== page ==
1.3 - Objectives, Causality, Models1.3 - Objectives, Causality, Models
Objectives of Epidemiology
The objectives of epidemiology include the ability to:
- identify the etiology or cause of disease
- determine the extent of disease
- study the progression of the disease
- evaluate preventive and therapeutic measures for a disease or condition
- develop public health policy
Causality in Epidemiology
One objective of epidemiology is to identify the cause of a disease, with a desire to prevent or modify the severity of the condition. Consider the table below. Would you agree that this table accurately portrays the true causes of death in the U.S. population? Why or why not?
|Percentage of Total Deaths
|Diet/ Activity Patterns
|Illicit Use of Drugs
|1 060 000
*Composite approximation drawn from studies that use different approaches to derive estimates, ranging from actual counts (eg, firearms) to population attributable risk calculations (eg, tobacco). Numbers over 100,000 rounded to the nearest 100 000; over 50 000, rounded to the nearest 10,000; below 50,000, rounded to the nearest 5000.
Table: Estimated numbers by 'Cause' of Death(From McGinnis JM, Foege, WH. 1993 JAMA, 270(18): 2207-2212.)
As you may have noticed, the causes of death in Table 1 are all related to modifiable factors. The percentages do not total 100, but if these results are accurate, a large percentage of deaths can be postponed. The opportunity to prevent or ameliorate disease is an exciting component of epidemiologic study.
Epidemiologists follow pre-determined procedures in deciding whether to attribute a particular factor as a cause of a disease or condition. In the late 19th century, a German microbiologist, Robert Koch, devised a scheme for deciding whether or not a particular microbe caused a disease.
Infectious Disease Model
One organism leads to one disease. (one-to-one)
- A specific organism must always be observed in association with the disease. (regular presence)
- The organism must be isolated from an infected host and grown in pure culture in the laboratory. (exclusive presence)
- When organisms from the pure culture are inoculated into a susceptible host organism, it must cause the disease. (sufficient cause)
- The infectious organism must be re-isolated from the diseased organism and grown in pure culture.
Do you see any problem with applying Koch's postulates to determine the cause of all diseases?
Consider asthma or lung cancer: can one micro-organism be isolated as causing the development of these conditions?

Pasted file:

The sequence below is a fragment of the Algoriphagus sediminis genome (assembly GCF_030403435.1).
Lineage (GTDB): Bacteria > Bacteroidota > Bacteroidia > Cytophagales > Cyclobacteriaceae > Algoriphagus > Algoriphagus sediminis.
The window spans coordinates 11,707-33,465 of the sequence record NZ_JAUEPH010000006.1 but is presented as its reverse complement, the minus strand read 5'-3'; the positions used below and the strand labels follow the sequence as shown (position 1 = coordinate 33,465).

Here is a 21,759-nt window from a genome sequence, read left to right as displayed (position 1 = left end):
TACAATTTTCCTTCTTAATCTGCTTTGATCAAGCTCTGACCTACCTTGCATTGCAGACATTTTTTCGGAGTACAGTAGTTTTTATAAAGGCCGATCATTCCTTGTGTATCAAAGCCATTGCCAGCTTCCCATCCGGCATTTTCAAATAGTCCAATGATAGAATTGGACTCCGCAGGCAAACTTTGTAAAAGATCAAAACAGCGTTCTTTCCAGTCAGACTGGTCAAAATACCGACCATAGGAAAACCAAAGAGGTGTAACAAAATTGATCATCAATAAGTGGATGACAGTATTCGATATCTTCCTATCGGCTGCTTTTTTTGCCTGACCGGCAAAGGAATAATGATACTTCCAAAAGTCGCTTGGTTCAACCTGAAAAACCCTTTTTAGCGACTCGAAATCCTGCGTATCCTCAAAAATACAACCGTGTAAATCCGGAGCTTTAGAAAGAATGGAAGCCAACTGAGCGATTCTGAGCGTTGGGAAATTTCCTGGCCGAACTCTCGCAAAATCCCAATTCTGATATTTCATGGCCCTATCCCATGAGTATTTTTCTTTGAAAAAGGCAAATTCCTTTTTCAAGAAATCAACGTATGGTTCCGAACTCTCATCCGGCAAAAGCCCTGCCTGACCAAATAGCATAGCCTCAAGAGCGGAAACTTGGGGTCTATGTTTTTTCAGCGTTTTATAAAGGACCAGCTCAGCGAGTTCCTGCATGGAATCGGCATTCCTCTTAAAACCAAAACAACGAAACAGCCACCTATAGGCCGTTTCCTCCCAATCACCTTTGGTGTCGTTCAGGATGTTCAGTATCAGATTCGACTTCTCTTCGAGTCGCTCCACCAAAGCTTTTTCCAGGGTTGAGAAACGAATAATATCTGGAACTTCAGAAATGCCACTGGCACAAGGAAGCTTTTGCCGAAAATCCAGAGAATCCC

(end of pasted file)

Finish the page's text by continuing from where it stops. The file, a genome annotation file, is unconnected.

Modern epidemiology accommodates multiple exposures contributing to increased risk for one disease (many-to-one) and situations where one risk factor contributes to multiple diseases (one-to-many).
Considerations When Assessing Possible Causal Role of a Risk
Obviously, there are many factors to assess when considering whether a potential risk factor causes a disease or condition:
- How strong is the association? (odds ratio, relative risk)
- Is there a dose-response relationship?
- If exposure ceases, what happens? Does the condition change?
- Can the findings be replicated?
- Is there biological plausibility?
- Are there alternative explanations?
- How specific is the association?
- Is this consistent with other knowledge?
- Is there a statistical association? If so, is the association
- Spurious, due to chance or bias
- Non-causal OR Causal?
- Is a temporal relationship observed?
- Was the study design adequate?
A traditional model of infectious disease causation, known as the Epidemiologic Triad is depicted in Figure 2. The triad consists of an external agent, a host, and an environment in which the host and agent are brought together, causing the disease to occur in the host. A vector, an organism that transmits infection by conveying the pathogen from one host to another without causing the disease itself, could be part of the infectious process.
A classic example of a vector is the Anopheles mosquito. As the mosquito ingests blood from an infected host, it picks up the parasite plasmodium. The plasmodium is harmless to the mosquito. However, after being stored in the salivary glands and then injected into the next human upon which the mosquito feeds, the plasmodium can cause malaria in the infected human. Thus, the Anopheles mosquito serves as a vector for malaria. Another familiar example of a vector is ticks of the genus Ixodes which can be vectors for Lyme disease.
In the traditional epidemiologic triad model, transmission occurs when the agent leaves its reservoir or host through a portal of exit and is conveyed by a mode of transmission to enter through an appropriate portal of entry to infect a susceptible host. Transmission may be direct (direct contact host-to-host, droplet spread from one host to another) or indirect (the transfer of an infectious agent from a reservoir to a susceptible host by suspended air particles, inanimate objects (vehicles or fomites), or animate intermediaries (vectors).
Can the epidemiologic triad be applied to a disease that is not infectious? Consider a smoking-related disease (Figure 3). If smoking (or more specifically, a carcinogen in the smoke of the cigarette) causes the disease, those who manufacture, sell and distribute cigarettes are vectors, bringing the disease-causing agent to the susceptible host. Diagramming the epidemiologic triad also indicates potential interventions to reduce disease in the population. In this example, clean indoor air legislation, advertising potential harm from smoking, or establishing workplace smoking cessation programs could change the environment and reduce the exposure of the host to the agent. Conversely, increased advertising from cigarette manufacturers or increased numbers of vendors would increase the exposure of the host to the agent.
Thus, the traditional model of disease transmission can be useful to identify areas of potential intervention to reduce disease prevalence, whether infectious or non-infectious.